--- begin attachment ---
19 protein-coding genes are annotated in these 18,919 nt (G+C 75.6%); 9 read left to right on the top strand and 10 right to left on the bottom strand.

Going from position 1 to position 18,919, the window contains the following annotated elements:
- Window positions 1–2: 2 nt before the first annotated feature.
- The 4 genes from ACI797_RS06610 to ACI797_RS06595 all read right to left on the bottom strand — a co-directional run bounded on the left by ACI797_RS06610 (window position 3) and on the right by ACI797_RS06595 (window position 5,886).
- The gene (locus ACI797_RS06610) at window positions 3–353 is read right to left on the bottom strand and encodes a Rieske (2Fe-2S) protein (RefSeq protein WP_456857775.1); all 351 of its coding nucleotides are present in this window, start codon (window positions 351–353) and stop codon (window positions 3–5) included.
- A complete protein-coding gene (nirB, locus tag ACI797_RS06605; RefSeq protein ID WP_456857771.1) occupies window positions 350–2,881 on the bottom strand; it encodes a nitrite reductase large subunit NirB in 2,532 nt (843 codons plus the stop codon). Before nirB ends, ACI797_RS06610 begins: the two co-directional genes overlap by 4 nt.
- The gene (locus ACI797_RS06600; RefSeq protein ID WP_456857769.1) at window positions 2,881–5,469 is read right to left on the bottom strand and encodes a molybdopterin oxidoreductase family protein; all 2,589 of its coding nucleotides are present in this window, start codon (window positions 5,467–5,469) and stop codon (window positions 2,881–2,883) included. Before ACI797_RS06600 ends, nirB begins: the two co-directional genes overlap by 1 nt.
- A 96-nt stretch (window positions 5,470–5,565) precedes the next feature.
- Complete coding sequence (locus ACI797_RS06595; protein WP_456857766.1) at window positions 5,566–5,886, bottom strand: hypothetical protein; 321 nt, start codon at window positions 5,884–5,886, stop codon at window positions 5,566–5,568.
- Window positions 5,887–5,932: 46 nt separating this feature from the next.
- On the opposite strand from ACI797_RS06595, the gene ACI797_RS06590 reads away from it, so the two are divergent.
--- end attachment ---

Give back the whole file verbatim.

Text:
19 protein-coding genes are annotated in these 18,919 nt (G+C 75.6%); 9 read left to right on the top strand and 10 right to left on the bottom strand.

Going from position 1 to position 18,919, the window contains the following annotated elements:
- Window positions 1–2: 2 nt before the first annotated feature.
- The 4 genes from ACI797_RS06610 to ACI797_RS06595 all read right to left on the bottom strand — a co-directional run bounded on the left by ACI797_RS06610 (window position 3) and on the right by ACI797_RS06595 (window position 5,886).
- The gene (locus ACI797_RS06610) at window positions 3–353 is read right to left on the bottom strand and encodes a Rieske (2Fe-2S) protein (RefSeq protein WP_456857775.1); all 351 of its coding nucleotides are present in this window, start codon (window positions 351–353) and stop codon (window positions 3–5) included.
- A complete protein-coding gene (nirB, locus tag ACI797_RS06605; RefSeq protein ID WP_456857771.1) occupies window positions 350–2,881 on the bottom strand; it encodes a nitrite reductase large subunit NirB in 2,532 nt (843 codons plus the stop codon). Before nirB ends, ACI797_RS06610 begins: the two co-directional genes overlap by 4 nt.
- The gene (locus ACI797_RS06600; RefSeq protein ID WP_456857769.1) at window positions 2,881–5,469 is read right to left on the bottom strand and encodes a molybdopterin oxidoreductase family protein; all 2,589 of its coding nucleotides are present in this window, start codon (window positions 5,467–5,469) and stop codon (window positions 2,881–2,883) included. Before ACI797_RS06600 ends, nirB begins: the two co-directional genes overlap by 1 nt.
- A 96-nt stretch (window positions 5,470–5,565) precedes the next feature.
- Complete coding sequence (locus ACI797_RS06595; protein WP_456857766.1) at window positions 5,566–5,886, bottom strand: hypothetical protein; 321 nt, start codon at window positions 5,884–5,886, stop codon at window positions 5,566–5,568.
- Window positions 5,887–5,932: 46 nt separating this feature from the next.
- On the opposite strand from ACI797_RS06595, the gene ACI797_RS06590 reads away from it, so the two are divergent.